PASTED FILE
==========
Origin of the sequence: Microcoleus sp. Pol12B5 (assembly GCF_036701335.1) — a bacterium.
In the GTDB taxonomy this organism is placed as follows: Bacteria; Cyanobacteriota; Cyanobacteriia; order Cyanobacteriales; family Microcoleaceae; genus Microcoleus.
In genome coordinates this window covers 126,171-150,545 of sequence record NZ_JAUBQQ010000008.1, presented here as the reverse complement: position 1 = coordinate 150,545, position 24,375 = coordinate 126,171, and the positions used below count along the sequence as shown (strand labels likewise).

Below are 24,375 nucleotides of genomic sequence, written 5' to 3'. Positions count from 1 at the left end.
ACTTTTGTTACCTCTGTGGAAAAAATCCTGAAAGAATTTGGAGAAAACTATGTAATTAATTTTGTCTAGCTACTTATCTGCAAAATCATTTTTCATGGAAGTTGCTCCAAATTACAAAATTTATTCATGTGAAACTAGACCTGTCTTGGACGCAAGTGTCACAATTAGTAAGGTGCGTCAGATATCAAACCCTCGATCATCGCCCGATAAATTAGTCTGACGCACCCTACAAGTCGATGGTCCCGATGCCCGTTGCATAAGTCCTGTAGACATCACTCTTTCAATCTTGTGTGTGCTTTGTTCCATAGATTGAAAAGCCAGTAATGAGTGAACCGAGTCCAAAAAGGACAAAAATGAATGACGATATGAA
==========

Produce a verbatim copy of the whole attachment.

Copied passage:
Origin of the sequence: Microcoleus sp. Pol12B5 (assembly GCF_036701335.1) — a bacterium.
In the GTDB taxonomy this organism is placed as follows: Bacteria; Cyanobacteriota; Cyanobacteriia; order Cyanobacteriales; family Microcoleaceae; genus Microcoleus.
In genome coordinates this window covers 126,171-150,545 of sequence record NZ_JAUBQQ010000008.1, presented here as the reverse complement: position 1 = coordinate 150,545, position 24,375 = coordinate 126,171, and the positions used below count along the sequence as shown (strand labels likewise).

Below are 24,375 nucleotides of genomic sequence, written 5' to 3'. Positions count from 1 at the left end.
ACTTTTGTTACCTCTGTGGAAAAAATCCTGAAAGAATTTGGAGAAAACTATGTAATTAATTTTGTCTAGCTACTTATCTGCAAAATCATTTTTCATGGAAGTTGCTCCAAATTACAAAATTTATTCATGTGAAACTAGACCTGTCTTGGACGCAAGTGTCACAATTAGTAAGGTGCGTCAGATATCAAACCCTCGATCATCGCCCGATAAATTAGTCTGACGCACCCTACAAGTCGATGGTCCCGATGCCCGTTGCATAAGTCCTGTAGACATCACTCTTTCAATCTTGTGTGTGCTTTGTTCCATAGATTGAAAAGCCAGTAATGAGTGAACCGAGTCCAAAAAGGACAAAAATGAATGACGATATGAA